The Twins unveiled a new ballpark in 2010 with additional square yardage in the outfield, particularly in right-center. They then spent five seasons attempting to cover this added territory with substandard outfield play.

The Twins won 94 games and a division title in 2010, even with Delmon Young, Denard Span and Jason Kubel getting the most starts in left, center and right. Span was fine, Kubel was mediocre and Young was cover-your-eyes.

The Twins won 63 games in 2011 with a regular outfield of Young, Ben Revere and Michael Cuddyer. Revere could range and not throw; Cuddyer could throw and had average range.

The Twins won 66 games in 2012 with a regular outfield of Josh Willingham, Span and Revere (in right field). There were also desperate auditions with lads such as Erik Komatsu and Clete Thomas.

The Twins won 66 games again in 2013 with Willingham in left, rookie Aaron Hicks in center and Chris Parmelee or rookie Oswaldo Arcia in right.

The Twins won 70 games last season. Here were the outfielders who made 10 or more starts at a position in manager Ron Gardenhire's final season:

Left — Willingham 52 starts, Kubel 36, Jordan Schafer 34, Parmelee 22, Eduardo Nunez 16, Chris Herrmann 12 and Sam Fuld 10 (nine other starts).

Center — Danny Santana 62, Hicks 53 and Fuld 37 (10 other starts).

Right — Arcia 97, Parmelee 28 and Chris Colabello 17 (20 other starts).

Early in the schedule, Gardenhire gave a start in left to Jason Bartlett, his proposed super utility player. It was such a dangerous experience that Bartlett soon was announcing his retirement.

Gardenhire was fired at season's end. The front office did not provide much for new manager Paul Molitor to feel optimistic for improved outfield play.

Torii Hunter was brought in as a free agent to play right field. He was an improvement but also came in with a label from the analytics types as being a poor defender for Detroit in 2014.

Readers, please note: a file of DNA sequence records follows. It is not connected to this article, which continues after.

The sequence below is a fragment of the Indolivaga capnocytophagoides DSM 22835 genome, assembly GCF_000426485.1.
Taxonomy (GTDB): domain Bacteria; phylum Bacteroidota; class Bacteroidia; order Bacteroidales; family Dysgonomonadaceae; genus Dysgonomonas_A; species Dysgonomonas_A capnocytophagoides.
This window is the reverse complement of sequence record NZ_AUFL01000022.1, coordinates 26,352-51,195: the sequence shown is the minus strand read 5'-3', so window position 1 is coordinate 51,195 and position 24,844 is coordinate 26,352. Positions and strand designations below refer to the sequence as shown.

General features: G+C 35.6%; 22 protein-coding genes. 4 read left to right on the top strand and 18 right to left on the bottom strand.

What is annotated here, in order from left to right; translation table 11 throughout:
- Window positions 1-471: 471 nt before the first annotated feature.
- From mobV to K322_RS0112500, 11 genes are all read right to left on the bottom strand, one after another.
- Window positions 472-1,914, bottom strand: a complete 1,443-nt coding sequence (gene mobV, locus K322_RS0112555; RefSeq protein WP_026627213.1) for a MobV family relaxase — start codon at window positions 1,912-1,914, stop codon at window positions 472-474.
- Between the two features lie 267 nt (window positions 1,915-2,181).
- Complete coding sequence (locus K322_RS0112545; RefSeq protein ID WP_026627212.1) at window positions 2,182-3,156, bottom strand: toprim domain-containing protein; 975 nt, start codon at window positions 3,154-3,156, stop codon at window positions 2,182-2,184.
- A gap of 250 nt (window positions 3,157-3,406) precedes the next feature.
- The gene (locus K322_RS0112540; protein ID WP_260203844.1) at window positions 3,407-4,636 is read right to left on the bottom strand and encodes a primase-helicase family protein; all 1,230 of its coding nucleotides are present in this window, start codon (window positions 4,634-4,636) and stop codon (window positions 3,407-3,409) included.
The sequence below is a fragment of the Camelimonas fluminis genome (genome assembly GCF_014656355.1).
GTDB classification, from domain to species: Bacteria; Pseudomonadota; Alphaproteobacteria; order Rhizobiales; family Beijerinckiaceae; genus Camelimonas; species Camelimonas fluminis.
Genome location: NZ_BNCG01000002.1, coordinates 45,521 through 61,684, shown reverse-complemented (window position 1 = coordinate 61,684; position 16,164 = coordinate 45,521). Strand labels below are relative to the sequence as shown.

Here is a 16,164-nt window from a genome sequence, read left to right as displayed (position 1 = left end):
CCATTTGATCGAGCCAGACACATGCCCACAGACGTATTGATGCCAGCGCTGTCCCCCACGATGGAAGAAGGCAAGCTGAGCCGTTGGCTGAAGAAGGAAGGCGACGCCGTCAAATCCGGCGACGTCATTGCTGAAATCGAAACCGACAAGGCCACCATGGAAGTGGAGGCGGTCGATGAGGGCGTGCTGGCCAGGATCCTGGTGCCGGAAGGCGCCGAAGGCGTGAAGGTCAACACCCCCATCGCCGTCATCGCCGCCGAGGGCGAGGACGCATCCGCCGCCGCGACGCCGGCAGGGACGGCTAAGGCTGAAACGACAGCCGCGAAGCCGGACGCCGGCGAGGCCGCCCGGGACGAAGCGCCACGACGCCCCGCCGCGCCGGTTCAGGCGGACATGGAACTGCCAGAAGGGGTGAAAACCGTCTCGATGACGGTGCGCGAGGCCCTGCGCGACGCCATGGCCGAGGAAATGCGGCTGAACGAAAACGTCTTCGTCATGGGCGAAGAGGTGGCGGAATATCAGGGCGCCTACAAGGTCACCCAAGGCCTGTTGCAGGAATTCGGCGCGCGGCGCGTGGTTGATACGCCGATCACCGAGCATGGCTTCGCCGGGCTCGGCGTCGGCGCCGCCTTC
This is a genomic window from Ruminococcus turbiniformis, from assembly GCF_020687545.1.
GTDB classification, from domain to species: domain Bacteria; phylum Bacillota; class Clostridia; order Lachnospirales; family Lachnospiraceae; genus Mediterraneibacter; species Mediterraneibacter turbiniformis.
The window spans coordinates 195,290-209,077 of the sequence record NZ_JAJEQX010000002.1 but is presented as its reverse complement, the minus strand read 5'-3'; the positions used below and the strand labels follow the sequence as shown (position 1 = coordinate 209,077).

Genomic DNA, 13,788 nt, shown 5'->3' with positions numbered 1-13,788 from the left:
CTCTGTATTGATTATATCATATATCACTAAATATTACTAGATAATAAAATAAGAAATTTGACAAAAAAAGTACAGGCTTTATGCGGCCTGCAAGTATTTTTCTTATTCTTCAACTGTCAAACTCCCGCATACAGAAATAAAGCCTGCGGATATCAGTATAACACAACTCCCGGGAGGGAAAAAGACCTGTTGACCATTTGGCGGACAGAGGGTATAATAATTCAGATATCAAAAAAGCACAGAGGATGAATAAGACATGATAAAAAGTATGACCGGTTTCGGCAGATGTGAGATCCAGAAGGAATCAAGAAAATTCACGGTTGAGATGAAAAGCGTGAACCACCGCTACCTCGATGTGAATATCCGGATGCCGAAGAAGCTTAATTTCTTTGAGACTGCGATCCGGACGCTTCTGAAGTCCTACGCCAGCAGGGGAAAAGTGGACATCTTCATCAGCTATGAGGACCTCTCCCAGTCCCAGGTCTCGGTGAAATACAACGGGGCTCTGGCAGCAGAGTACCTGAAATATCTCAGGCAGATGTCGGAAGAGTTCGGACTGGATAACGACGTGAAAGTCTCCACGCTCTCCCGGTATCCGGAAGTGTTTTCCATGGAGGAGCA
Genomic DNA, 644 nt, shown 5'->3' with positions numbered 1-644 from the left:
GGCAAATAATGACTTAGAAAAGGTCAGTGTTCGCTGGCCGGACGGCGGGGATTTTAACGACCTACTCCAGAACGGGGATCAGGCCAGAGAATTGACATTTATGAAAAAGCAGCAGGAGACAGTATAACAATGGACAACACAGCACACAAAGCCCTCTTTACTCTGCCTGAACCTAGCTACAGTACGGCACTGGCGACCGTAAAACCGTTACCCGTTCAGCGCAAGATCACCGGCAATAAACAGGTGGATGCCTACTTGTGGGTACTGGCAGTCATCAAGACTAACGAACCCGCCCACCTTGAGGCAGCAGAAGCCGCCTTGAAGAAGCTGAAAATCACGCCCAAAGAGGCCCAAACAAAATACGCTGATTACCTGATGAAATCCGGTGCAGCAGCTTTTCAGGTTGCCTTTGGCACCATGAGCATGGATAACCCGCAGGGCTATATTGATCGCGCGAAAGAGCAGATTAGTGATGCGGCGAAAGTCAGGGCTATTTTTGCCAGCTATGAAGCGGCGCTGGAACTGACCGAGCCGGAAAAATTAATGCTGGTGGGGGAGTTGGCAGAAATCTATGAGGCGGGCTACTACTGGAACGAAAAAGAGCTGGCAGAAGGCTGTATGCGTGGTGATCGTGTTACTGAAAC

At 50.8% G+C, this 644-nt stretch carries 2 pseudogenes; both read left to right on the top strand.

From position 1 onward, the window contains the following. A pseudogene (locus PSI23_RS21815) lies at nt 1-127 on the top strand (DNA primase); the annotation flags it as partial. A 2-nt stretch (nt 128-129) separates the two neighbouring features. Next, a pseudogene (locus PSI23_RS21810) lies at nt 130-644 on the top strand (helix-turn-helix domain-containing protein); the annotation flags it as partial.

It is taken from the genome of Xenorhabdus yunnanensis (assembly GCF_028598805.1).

The Twins were so desperate for an option to Hicks in center that they spent $1.55 million in arbitration to keep Schafer, who was fast but often took the long route to fly balls.

Hicks showed little at the plate in spring training and seemed to have regressed in the field. He went to Class AAA Rochester and Molitor opened the season with Arcia in left (ouch), Schafer in center (double ouch) and Hunter in right (good enough).

Shane Robinson was the best outfielder but an extra-type player. There were also two infielders — Eduardo Escobar and Nunez — to use in the outfield. They were faster versions of Willingham and Young.

A strange thing has happened: The home team's outfield play in Target Field has gone from a five-year liability to an asset.

It started on May 4 when Arcia was hurt once again and Eddie Rosario was called up from Rochester. General Manager Terry Ryan suggested it was a short-term promotion.

Right. Rosario probably won't be here more than another decade.

Another roster move was made on May 12, when Hicks was recalled from Rochester. He had gotten rolling there a couple of weeks into the season and earned his way back.

Once here, he wasn't hitting much, but his play in center was outstanding … significantly better than he showed in previous tests with the Twins.

Hicks was placed on the disabled list last weekend and the move was made to bring in the 21-year-old prospect, Byron Buxton, from Class AA Chattanooga. He hasn't hit at all, but for five weeks now — first with Hicks, now Buxton — the Twins have known this:

When a ball hangs in the air at all, it's going to be caught.

OK, Hicks dropped one that he had gloved in Texas, but one in five weeks … that's not bad for a team that spent five seasons averaging a handful of fly balls per week that should have been caught (and weren't).

In Friday's 7-2 victory over the Chicago Cubs, Buxton had no tough ones, but Escobar (yeah, even Eddie) made a good catch in left, and Rosario made a sliding catch and then ran down another drive in right field.

This is so alarming it belongs on ESPN's Breaking News crawl:

Twins Catching Fly Balls in Target Field.